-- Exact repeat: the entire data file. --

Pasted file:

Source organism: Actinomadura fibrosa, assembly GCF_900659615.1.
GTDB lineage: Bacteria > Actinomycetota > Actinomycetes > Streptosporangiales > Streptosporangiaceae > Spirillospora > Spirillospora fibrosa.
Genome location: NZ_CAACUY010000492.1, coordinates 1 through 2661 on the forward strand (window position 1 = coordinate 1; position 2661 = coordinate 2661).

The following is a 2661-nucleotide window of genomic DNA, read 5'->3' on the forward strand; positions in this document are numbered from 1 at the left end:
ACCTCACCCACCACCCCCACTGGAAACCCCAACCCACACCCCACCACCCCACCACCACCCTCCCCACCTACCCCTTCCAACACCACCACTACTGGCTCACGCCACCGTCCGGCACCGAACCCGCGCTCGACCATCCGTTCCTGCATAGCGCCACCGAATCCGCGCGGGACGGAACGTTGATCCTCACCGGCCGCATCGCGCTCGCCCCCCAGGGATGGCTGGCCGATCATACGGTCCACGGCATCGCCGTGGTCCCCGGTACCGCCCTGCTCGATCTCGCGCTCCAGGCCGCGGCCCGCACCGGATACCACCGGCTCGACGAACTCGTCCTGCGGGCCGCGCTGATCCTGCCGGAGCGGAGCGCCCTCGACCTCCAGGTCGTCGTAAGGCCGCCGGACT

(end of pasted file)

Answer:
Source organism: Actinomadura fibrosa, assembly GCF_900659615.1.
GTDB lineage: Bacteria > Actinomycetota > Actinomycetes > Streptosporangiales > Streptosporangiaceae > Spirillospora > Spirillospora fibrosa.
Genome location: NZ_CAACUY010000492.1, coordinates 1 through 2661 on the forward strand (window position 1 = coordinate 1; position 2661 = coordinate 2661).

The following is a 2661-nucleotide window of genomic DNA, read 5'->3' on the forward strand; positions in this document are numbered from 1 at the left end:
ACCTCACCCACCACCCCCACTGGAAACCCCAACCCACACCCCACCACCCCACCACCACCCTCCCCACCTACCCCTTCCAACACCACCACTACTGGCTCACGCCACCGTCCGGCACCGAACCCGCGCTCGACCATCCGTTCCTGCATAGCGCCACCGAATCCGCGCGGGACGGAACGTTGATCCTCACCGGCCGCATCGCGCTCGCCCCCCAGGGATGGCTGGCCGATCATACGGTCCACGGCATCGCCGTGGTCCCCGGTACCGCCCTGCTCGATCTCGCGCTCCAGGCCGCGGCCCGCACCGGATACCACCGGCTCGACGAACTCGTCCTGCGGGCCGCGCTGATCCTGCCGGAGCGGAGCGCCCTCGACCTCCAGGTCGTCGTAAGGCCGCCGGACT